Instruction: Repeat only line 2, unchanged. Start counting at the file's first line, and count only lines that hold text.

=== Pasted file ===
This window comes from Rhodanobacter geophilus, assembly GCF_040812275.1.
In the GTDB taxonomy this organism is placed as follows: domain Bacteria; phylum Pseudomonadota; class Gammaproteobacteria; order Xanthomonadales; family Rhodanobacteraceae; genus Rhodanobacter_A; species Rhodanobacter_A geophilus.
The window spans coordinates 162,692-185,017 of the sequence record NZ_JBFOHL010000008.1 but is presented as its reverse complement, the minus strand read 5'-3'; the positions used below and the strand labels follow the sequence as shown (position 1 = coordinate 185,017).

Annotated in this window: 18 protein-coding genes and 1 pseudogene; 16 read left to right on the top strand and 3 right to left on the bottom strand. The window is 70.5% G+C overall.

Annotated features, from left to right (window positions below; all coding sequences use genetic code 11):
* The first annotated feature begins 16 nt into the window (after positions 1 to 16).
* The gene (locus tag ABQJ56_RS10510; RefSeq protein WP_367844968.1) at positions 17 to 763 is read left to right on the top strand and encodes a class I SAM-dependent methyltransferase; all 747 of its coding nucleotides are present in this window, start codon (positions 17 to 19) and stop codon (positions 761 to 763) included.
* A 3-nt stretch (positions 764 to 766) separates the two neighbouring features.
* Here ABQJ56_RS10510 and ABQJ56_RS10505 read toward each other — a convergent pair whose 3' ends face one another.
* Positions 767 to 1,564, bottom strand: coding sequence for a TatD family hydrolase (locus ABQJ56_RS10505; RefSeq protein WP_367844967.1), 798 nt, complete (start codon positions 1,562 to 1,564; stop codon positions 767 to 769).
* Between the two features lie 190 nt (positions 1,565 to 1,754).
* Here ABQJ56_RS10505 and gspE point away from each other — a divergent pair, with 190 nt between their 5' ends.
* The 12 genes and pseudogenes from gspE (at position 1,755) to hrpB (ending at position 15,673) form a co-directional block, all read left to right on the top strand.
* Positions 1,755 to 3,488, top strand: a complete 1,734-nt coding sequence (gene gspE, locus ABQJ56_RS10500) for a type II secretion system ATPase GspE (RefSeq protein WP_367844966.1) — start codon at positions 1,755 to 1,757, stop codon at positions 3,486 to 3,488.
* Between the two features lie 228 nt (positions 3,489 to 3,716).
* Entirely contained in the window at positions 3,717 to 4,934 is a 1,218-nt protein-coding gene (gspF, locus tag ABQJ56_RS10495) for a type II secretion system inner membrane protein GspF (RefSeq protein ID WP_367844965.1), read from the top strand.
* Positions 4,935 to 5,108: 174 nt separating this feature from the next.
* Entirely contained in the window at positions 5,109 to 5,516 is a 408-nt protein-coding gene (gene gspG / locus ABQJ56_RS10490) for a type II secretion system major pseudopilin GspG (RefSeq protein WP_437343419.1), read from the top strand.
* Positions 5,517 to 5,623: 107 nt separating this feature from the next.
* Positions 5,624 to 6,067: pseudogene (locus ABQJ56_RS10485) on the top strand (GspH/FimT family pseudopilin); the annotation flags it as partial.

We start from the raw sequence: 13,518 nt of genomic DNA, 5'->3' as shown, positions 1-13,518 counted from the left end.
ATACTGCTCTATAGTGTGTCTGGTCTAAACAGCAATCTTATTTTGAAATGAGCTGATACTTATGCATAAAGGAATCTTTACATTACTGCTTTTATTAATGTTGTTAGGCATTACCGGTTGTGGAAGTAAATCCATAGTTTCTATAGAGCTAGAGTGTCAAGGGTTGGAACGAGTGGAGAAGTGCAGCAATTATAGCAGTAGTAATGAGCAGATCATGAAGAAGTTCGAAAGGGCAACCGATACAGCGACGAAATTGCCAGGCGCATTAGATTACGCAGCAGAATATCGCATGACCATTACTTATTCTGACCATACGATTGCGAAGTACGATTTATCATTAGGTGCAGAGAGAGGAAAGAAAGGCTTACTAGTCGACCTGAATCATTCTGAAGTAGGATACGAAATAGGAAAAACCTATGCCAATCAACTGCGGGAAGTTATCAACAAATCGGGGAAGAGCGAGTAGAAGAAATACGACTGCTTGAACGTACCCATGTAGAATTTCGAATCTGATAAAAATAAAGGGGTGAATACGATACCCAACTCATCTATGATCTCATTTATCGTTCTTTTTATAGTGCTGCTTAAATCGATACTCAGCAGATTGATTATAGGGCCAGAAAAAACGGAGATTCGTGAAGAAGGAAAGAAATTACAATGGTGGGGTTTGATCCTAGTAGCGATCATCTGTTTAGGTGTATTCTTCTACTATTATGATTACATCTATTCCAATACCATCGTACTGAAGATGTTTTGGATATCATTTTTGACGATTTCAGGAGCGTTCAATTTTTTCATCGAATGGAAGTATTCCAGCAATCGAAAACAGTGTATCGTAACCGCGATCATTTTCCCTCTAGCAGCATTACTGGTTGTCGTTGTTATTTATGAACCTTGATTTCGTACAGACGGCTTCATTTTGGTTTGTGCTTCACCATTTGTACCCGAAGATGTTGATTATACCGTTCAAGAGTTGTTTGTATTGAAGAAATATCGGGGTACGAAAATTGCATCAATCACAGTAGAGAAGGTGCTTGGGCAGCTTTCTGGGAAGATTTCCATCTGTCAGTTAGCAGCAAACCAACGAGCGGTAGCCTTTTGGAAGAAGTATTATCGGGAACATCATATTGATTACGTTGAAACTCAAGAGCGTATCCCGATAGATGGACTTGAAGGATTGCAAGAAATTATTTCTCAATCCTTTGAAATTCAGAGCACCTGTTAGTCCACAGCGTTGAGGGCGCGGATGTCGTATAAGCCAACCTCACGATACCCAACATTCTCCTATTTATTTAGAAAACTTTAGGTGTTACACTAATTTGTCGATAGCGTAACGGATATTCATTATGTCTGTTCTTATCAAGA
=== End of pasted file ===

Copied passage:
In the GTDB taxonomy this organism is placed as follows: domain Bacteria; phylum Pseudomonadota; class Gammaproteobacteria; order Xanthomonadales; family Rhodanobacteraceae; genus Rhodanobacter_A; species Rhodanobacter_A geophilus.